Meanwhile, the print media it is not affected by the star quality of the personalities it treats in its stories. If the personality has high recognition, then the media enhances its own reputation, along with that of the venue in which the story appeared. If the personality has low name recognition, that does not reflect badly on the medium, which has simply brought the name up in the course of the story. It gets the credit even if the story is disagreeable.

So, the practice of hosting media colleagues is an attempt by broadcast media to overcome that weak point of television and to galvanize appeal by concentrating on hosting print media personalities. In the service of this, it is employing some the particular features of the medium, including intensity and repetition, in addition to the publicity appeal of the media personalities themselves. This is a language well known to media personalities who want to become famous, and who understand the appeal of broadcast media, and sometimes the language of monetary appeal.

The monetary factor aside, print media cannot compete with broadcast media in the remaining three particulars. With respect to intensity and repetition, television can re-broadcast programs several times in a single day, or on more than one day in a week, or occasionally every week in a month. Meanwhile, print media cannot publish an article more than once. Even with urgent issues, it can only return to them after a certain amount of time. And while a guest on television can appear on various different programs, a guest in the print media can only be interviewed in a newspaper or magazine every once in a while no matter how important the issue or wide the guest's expertise or popularity. Meanwhile, on television an expert might be invited to comment upon a subject and then move on to giving opinions on other closely-related subjects or even things that have no direct relation to it at all.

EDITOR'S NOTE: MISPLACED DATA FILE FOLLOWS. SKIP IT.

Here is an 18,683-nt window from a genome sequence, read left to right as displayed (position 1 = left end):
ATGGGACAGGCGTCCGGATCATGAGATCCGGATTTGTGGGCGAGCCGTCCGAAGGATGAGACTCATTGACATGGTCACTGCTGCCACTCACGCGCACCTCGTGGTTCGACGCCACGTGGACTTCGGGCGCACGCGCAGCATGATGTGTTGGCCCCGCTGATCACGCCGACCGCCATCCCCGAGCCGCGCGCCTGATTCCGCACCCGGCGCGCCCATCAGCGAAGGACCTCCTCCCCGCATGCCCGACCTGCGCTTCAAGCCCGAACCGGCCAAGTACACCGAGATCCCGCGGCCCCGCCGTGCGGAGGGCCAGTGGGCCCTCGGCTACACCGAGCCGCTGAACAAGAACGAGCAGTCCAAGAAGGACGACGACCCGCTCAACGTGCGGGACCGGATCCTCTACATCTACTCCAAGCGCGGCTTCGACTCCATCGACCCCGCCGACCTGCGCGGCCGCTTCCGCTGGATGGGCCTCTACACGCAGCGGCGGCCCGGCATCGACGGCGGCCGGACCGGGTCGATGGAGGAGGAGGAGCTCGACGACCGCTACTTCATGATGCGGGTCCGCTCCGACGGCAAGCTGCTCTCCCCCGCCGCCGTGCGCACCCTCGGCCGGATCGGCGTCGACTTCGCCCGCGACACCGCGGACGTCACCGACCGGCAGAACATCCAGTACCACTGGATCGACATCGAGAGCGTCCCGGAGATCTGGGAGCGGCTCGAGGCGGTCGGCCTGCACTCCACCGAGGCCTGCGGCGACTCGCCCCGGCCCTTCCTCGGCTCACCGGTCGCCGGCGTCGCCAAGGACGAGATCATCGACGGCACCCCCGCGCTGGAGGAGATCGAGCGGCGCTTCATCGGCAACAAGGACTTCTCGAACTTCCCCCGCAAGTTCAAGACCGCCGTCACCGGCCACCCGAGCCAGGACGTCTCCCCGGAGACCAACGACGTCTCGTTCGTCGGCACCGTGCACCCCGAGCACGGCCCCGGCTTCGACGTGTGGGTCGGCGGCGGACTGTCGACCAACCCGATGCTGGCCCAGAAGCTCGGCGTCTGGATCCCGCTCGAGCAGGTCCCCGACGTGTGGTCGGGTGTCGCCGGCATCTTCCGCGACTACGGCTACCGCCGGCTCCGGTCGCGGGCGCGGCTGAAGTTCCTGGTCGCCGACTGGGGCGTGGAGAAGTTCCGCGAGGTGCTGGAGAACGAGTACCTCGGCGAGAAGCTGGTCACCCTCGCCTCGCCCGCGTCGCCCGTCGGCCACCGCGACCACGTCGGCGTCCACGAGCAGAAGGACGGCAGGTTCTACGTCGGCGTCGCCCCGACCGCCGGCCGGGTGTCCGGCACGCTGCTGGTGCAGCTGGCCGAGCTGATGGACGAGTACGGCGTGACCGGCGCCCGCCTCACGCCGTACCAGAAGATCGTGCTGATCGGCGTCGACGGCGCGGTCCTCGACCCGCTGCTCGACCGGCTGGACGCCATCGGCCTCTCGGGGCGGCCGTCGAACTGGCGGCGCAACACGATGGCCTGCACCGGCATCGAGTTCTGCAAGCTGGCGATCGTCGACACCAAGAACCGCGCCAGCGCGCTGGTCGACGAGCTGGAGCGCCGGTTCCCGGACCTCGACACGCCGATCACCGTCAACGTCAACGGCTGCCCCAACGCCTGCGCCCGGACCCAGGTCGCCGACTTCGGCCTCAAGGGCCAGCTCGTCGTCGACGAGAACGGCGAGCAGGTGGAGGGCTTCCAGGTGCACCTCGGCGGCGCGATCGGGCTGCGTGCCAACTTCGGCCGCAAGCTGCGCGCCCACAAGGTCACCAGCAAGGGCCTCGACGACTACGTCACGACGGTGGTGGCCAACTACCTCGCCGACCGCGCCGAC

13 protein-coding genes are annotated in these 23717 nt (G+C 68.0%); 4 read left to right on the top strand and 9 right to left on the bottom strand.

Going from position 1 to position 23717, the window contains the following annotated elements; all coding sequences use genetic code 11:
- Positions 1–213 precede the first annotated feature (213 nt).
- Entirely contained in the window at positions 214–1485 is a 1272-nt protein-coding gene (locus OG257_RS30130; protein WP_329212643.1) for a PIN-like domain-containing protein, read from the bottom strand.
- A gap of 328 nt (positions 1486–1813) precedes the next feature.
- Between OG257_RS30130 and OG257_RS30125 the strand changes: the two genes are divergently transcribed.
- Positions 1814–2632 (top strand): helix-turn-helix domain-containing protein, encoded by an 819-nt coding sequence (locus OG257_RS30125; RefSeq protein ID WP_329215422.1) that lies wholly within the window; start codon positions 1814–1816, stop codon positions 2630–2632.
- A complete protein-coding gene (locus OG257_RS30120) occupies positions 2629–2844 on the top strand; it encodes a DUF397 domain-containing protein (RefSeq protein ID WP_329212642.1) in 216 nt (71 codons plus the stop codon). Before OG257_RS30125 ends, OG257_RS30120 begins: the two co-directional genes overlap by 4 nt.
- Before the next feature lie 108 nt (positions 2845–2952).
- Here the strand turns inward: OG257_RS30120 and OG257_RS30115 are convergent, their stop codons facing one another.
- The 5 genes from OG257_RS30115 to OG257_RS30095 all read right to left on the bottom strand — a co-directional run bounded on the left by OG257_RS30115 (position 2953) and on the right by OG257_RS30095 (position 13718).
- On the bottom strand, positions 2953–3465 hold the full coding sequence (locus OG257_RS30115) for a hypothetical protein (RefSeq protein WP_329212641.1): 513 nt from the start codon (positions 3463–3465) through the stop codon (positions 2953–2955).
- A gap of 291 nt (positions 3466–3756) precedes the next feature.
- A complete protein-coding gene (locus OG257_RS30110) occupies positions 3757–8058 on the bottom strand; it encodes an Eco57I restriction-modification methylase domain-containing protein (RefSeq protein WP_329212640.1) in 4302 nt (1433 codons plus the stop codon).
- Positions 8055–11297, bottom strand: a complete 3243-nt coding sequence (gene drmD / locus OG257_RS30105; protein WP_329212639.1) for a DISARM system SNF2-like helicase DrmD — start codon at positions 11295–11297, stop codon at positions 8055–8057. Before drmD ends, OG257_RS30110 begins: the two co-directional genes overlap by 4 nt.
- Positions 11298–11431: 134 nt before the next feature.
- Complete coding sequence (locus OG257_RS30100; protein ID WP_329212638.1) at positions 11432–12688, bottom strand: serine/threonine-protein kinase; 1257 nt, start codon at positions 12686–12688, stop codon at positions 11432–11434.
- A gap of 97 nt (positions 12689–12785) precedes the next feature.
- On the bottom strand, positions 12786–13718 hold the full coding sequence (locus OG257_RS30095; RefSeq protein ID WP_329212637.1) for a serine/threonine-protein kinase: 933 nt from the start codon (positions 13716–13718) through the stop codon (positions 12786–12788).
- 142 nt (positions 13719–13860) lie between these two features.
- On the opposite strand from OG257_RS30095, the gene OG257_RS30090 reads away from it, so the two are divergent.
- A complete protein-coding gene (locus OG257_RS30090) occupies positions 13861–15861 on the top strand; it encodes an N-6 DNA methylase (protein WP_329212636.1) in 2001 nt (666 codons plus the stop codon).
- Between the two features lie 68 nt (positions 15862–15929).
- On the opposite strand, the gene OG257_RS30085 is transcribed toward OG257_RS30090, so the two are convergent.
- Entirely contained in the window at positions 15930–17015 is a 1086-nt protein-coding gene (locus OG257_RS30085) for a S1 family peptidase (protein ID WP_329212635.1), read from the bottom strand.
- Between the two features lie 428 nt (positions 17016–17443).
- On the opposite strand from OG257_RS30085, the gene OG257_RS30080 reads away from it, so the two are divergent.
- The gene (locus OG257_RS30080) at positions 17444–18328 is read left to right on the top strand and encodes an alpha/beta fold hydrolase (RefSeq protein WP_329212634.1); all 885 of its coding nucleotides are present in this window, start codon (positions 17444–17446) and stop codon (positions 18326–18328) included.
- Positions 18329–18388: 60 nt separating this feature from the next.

As for publicity, media personalities know full well the power of broadcast media to bring their names to prominence and to enhance their professional reputations. The fame makes their jobs easier in their own sphere by enhancing their credibility as print media professionals. For that reason, very few print journalists turn down invitations to appear on television, even if they are not paid directly for those appearances.

Therefore, satellite television in general and particularly in the Arab world has furnished a stage, as it were, for rapid interviews (between three and seven minutes long) for an assortment of print journalists through programs that present live interviews or broadcast their voices with still images, which they send as digital images from any part of the world by way of the internet, where they are reached by telephone at the time of the interview. In this way, they can appear as expert commentators on events and corroborate or rebut the remarks of earlier guests on the show (which they will have been listening to over the telephone). When they appear live, such appearances are limited to news analysis programs, since their appearance requires their physical presence in the country of broadcast. Sometimes they will have been recorded in the studio itself, in which case the caption "satellite video feed" appears. This being relatively expensive has tended to favour the other style of interview involving picture and voice.